Further more, I can no longer hire a car from the two companies that operate in my home town. 74 is cut-off point. That means I have to drive 200 miles, which is tedious, and robs me of a nice read on the train, because it would be hard to manage without transport when I got there. This post IS called frustration, it's true, but that's enough of it for now, we are all thinking.
Talking of transport, we were beside a river, the Nile, actually, so a lot of movement was by boat. Now, those of you who have been keeping up, will know that I have had to do quite a lot of Scottish island boats and could be said to have got away with it, nicely, but getting away with it from a narrow strip of rocky bank, via a plank, if you please, on to a small rocking boat is frustratingly difficult if your legs are not as obedient as they used to be. My inside person so much wanted to go, I had to give myself a few good talkings-to to overcome my terror and, Dear Reader, overcome it I did
But one good old-age thing: I have no hesitation in speaking to strangers any more, as I had when I was 40, and, thus, met some very nice people on my week's break. Twice I guessed correctly the occupation of fellow guests and gave the Guru further evidence I am a white witch. I suppose that would entitle me to agelessness. Witches surely don't have ages. But it doesn't do a lot for the frustration age seems to incur in the world of Muggles!

Thursday, 1 January 2009


I have been thinking how inevitably we must each go back to our beginning. Now, there is no way I could claim that as an original thought but I think I have found a few original aspects of it.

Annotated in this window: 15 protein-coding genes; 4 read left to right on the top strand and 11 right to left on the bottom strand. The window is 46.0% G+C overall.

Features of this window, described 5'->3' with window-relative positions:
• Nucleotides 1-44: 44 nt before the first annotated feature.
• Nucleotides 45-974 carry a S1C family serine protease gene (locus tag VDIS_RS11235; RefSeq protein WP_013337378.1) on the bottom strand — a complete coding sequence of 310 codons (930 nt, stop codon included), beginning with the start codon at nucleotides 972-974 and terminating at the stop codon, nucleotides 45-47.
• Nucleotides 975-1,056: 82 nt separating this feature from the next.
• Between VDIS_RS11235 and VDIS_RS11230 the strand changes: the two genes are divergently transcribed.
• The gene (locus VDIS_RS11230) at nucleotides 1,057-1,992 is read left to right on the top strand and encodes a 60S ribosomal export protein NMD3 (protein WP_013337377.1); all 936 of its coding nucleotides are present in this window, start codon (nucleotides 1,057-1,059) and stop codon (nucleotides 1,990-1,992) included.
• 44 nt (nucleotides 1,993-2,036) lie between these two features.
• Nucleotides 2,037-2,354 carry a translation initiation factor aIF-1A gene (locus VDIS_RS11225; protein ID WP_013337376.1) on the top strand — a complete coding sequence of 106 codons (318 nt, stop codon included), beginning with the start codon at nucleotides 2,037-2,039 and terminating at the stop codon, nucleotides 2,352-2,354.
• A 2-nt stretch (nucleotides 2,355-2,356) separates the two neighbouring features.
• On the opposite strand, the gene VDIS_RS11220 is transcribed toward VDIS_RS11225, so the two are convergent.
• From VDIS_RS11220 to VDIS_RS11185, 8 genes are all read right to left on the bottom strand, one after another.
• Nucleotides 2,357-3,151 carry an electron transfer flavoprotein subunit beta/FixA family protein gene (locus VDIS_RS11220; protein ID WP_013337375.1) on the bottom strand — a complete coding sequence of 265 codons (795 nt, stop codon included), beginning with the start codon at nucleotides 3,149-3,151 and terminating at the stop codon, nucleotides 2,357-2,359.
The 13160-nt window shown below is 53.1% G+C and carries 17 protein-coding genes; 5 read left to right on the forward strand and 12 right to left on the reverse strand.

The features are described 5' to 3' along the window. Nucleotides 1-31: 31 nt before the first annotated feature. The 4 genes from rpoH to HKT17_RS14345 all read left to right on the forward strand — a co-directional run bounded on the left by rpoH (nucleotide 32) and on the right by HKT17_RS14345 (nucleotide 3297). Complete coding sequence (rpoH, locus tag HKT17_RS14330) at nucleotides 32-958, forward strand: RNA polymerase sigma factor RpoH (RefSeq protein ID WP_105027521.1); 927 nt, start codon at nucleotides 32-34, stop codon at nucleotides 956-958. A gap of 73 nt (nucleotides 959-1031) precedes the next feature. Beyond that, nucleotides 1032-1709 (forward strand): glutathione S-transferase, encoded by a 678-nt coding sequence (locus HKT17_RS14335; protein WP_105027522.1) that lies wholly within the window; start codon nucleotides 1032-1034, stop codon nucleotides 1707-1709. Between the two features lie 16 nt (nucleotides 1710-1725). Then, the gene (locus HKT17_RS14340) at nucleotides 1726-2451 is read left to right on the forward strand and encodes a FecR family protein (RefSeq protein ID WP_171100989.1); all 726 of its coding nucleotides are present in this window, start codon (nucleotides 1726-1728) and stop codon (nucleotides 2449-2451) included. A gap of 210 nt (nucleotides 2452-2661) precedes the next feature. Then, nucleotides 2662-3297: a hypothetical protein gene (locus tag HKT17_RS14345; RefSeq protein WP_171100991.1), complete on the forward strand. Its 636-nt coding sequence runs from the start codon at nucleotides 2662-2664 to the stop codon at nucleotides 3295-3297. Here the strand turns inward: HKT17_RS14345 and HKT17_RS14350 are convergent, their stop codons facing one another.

First, let's look at the unoriginal: hair, for example. We start with very little and end with very little. The colour of ones hair does that 'back to the beginning' thing, too. It starts off without much colour, once you have lost that primaeval mop you pop out with, and what's remains is left without colour as you prepare to spend your last days on this earth. Accessible, recoverable memory starts off in a limited way. Babies do have memories but not so much capacity to store them, so those they can reach are fewer than subsequently they will have the capacity for. I believe, wholeheartedly, that the birth experience memory is retrievable but unlikely to be consciously accessible even when we have learned to speak words to describe it. You dont need me to tell you that that is a very recognisable place for an elderly person to go back to: gaping holes in the memory with unreliable conscious access to them.